Shane Sigvart with Strategic Glory, but it was Streetfire that Sigvart had in mind for the memorial race.
Shane Sigvart with Strategic Glory, but it was Streetfire that Sigvart had in mind for the memorial race. Allan Reinikka

Destiny plays a part in meaningful win for Streetfire

SHANE Sigvart didn't have a runner in the Carly-Mae Pye Memorial at Callaghan Park last week, a fact which nagged at him when the race was on.

When Gladstone Turf Club announced it would stage an event at Ferguson Park, the Rockhampton trainer knew he had the horse for the job.

Enter Streetfire, a nine-year-old which has Sigvart happier than he has ever been, all in honour of a sad death.

"We knew her fairly well, we saw her every day, she was a lovely person," he said.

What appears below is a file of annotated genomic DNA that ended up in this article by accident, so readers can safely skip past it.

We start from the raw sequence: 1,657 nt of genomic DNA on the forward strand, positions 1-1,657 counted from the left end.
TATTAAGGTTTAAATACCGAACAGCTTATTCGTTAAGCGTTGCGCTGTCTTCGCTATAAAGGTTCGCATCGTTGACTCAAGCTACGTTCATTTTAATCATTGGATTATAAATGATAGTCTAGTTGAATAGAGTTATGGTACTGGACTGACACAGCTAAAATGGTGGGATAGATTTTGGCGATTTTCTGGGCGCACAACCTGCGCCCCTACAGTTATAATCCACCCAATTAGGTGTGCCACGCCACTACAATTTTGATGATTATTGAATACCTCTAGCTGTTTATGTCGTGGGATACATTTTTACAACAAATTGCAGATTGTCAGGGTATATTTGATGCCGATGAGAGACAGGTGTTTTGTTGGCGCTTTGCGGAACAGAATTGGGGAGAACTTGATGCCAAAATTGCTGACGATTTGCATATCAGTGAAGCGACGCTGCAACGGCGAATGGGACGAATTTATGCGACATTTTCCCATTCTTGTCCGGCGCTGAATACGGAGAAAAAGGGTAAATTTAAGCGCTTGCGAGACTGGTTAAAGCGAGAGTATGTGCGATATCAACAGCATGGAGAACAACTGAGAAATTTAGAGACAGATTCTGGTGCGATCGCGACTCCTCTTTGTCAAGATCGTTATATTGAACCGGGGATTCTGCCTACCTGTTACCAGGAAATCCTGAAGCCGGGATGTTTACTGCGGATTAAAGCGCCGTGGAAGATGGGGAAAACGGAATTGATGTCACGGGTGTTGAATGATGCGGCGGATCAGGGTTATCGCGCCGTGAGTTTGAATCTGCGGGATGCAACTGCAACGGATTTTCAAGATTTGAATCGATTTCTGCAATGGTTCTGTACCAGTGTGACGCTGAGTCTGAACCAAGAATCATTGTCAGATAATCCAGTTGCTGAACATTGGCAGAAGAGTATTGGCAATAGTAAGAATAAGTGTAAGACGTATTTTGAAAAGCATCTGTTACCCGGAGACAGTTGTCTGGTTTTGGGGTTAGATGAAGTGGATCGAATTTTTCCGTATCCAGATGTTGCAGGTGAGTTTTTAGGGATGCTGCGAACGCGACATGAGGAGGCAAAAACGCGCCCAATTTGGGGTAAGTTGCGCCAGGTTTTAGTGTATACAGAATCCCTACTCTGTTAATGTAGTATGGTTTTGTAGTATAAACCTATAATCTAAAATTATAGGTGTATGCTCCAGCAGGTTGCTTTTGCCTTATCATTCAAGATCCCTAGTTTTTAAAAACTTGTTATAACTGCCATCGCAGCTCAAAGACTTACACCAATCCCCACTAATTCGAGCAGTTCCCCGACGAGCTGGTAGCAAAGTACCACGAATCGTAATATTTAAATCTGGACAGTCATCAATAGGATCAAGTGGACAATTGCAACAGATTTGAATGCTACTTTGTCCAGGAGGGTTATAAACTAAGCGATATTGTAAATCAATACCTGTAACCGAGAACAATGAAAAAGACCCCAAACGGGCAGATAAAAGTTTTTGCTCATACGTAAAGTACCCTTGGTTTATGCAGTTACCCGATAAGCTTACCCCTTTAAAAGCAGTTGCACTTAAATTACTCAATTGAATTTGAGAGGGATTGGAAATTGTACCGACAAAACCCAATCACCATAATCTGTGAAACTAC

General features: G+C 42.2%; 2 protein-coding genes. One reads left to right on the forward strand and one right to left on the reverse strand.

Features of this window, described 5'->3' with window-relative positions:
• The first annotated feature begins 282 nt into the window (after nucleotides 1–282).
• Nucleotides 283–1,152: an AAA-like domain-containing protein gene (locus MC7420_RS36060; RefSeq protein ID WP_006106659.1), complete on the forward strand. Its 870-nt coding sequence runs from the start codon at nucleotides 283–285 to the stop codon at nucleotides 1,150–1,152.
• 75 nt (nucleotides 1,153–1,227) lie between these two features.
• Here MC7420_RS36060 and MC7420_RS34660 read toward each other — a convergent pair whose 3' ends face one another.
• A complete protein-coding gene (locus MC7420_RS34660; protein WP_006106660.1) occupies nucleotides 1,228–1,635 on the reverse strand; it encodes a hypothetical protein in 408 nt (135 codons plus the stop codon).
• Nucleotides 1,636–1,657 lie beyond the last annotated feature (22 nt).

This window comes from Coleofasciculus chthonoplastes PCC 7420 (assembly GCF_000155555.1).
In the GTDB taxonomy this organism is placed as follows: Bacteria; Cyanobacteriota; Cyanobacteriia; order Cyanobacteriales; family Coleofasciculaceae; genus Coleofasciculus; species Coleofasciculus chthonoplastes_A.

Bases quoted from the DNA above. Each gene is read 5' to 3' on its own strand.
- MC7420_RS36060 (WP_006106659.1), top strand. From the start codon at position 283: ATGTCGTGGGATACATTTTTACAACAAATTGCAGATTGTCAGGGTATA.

"We gave this race a lot of thought and it is really good to have won."

Knowing Streetfire's prowess on the sand, Sigvart was more than confident his horse could get the job done.

Attached with a little less emotion than the Rockhampton race dedicated to Pye, it meant just as much to the trainer to get his name written next to hers anyway.

"Honestly, Rockhampton was so emotional, everyone had a soft spot for her," he said.

"And Gladstone has been the same.

"We were destined to win it."

Destiny seems like a big part of Streetfire's career.

Bought for a small price as a present, the old horse has given Sigvart much more than expected, including now one which means more than just the prize money.

"I bought him for my wife as an anniversary present for $300," Sigvart said.



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